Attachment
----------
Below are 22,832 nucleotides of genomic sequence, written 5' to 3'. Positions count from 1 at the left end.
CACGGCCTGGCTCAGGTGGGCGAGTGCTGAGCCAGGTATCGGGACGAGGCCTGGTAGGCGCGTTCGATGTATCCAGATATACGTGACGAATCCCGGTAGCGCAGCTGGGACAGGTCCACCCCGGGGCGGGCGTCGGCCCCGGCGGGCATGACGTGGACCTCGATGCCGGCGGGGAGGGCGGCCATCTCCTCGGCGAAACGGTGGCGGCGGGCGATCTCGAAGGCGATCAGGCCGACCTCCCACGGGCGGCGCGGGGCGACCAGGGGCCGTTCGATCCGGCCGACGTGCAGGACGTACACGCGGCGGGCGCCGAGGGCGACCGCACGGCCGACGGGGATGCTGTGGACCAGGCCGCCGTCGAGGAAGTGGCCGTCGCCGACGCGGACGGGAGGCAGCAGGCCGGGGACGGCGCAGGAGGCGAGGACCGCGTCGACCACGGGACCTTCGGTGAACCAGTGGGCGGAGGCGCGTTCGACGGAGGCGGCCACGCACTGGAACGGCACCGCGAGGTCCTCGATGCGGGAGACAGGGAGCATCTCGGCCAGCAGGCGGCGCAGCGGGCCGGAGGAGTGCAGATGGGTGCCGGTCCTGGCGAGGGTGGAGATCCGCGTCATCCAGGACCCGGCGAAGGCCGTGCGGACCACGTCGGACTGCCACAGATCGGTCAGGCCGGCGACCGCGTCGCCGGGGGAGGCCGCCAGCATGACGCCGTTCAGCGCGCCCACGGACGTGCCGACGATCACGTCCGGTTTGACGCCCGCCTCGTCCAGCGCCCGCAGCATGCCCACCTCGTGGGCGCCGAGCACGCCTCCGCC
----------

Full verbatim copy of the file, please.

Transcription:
Below are 22,832 nucleotides of genomic sequence, written 5' to 3'. Positions count from 1 at the left end.
CACGGCCTGGCTCAGGTGGGCGAGTGCTGAGCCAGGTATCGGGACGAGGCCTGGTAGGCGCGTTCGATGTATCCAGATATACGTGACGAATCCCGGTAGCGCAGCTGGGACAGGTCCACCCCGGGGCGGGCGTCGGCCCCGGCGGGCATGACGTGGACCTCGATGCCGGCGGGGAGGGCGGCCATCTCCTCGGCGAAACGGTGGCGGCGGGCGATCTCGAAGGCGATCAGGCCGACCTCCCACGGGCGGCGCGGGGCGACCAGGGGCCGTTCGATCCGGCCGACGTGCAGGACGTACACGCGGCGGGCGCCGAGGGCGACCGCACGGCCGACGGGGATGCTGTGGACCAGGCCGCCGTCGAGGAAGTGGCCGTCGCCGACGCGGACGGGAGGCAGCAGGCCGGGGACGGCGCAGGAGGCGAGGACCGCGTCGACCACGGGACCTTCGGTGAACCAGTGGGCGGAGGCGCGTTCGACGGAGGCGGCCACGCACTGGAACGGCACCGCGAGGTCCTCGATGCGGGAGACAGGGAGCATCTCGGCCAGCAGGCGGCGCAGCGGGCCGGAGGAGTGCAGATGGGTGCCGGTCCTGGCGAGGGTGGAGATCCGCGTCATCCAGGACCCGGCGAAGGCCGTGCGGACCACGTCGGACTGCCACAGATCGGTCAGGCCGGCGACCGCGTCGCCGGGGGAGGCCGCCAGCATGACGCCGTTCAGCGCGCCCACGGACGTGCCGACGATCACGTCCGGTTTGACGCCCGCCTCGTCCAGCGCCCGCAGCATGCCCACCTCGTGGGCGCCGAGCACGCCTCCGCC